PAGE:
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#5131 expr { ( ! true ) == false }

current: 8.6.0
open
Don Porter
5
2012-11-19
2012-11-19
heinrichmartin
No

OS: Debian Squeeze

Promblem: expr is not consistent with boolean values and operators, i.e. [expr { ( ! true ) == false }] yields 0

Expected: "not true" is logically the same as "false" - expr should know that.

A few notes:
* tested in tclsh 8.5
* found no bugs for "expr" in current and developement
* a fix could break existing code (that's why I put it in group developement)
* workaround: always use bool() or !! for explicit conversion, i.e. [expr { ( ! true ) == bool ( false ) }] yields 1

Discussion

  • This happens because "false" is not the same as boolean "0" (cause of saving it string representation):
    % expr { false }
    false
    % expr { (! true) }
    0
    So this code is true
    % expr { (! true) == 0 }
    1

    But in something you're right - it is not really consistent, cause:
    % expr { false == false }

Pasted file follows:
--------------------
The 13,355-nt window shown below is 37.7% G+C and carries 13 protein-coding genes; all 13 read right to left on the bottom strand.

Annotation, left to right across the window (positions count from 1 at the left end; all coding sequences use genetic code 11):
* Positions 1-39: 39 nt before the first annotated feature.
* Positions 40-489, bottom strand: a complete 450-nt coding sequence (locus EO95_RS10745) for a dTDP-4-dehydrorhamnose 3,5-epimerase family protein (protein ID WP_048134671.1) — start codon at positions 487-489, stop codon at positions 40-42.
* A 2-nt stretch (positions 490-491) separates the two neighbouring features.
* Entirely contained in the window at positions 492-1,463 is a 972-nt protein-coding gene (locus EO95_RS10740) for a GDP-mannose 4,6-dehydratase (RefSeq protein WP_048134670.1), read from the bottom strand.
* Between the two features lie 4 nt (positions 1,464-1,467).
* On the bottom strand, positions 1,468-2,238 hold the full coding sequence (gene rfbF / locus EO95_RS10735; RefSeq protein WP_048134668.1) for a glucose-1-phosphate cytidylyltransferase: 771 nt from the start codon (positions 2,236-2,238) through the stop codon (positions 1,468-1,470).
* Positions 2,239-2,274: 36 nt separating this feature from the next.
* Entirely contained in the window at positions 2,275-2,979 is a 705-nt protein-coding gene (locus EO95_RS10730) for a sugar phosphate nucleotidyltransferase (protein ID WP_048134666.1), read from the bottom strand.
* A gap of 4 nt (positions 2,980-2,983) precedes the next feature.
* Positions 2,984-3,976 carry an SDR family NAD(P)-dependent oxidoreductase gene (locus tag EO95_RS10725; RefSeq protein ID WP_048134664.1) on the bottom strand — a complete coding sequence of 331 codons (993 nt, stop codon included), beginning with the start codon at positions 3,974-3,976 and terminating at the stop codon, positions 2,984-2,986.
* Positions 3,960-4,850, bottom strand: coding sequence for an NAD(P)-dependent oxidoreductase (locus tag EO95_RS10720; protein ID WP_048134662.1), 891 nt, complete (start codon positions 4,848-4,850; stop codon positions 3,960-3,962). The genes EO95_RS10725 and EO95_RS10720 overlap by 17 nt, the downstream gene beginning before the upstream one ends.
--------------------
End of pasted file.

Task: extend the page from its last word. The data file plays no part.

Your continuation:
1

     
    • labels: --> 47. Bytecode Compiler
    • assigned_to: nobody --> dgp
     
  • Part of the problem is that == isn't really the type of equality you're after; it does _numeric_ equalty and (when that's not type-compatible) otherwise string equality. Alas, '0==false' doesn't fit in that scheme too nicely.

    This might need to be a FRQ…

     
  • heinrichmartin
    heinrichmartin
    2012-11-20

    well, then the documentation is wrong - or at least misleading.

    expr (==,!=): "Boolean equal and not equal. Each operator produces a zero/one result. Valid for all operand types."

    btw. why are "expr" and "if" in different bug categories??

    another suggestion: is it useful to distinguish '0==false' (1) and '0=="false"' (0)? the parser knows about the boolean meaning of false - otherwise it would raise an invalid bareword exception! So, why is tcl using the string representation of false?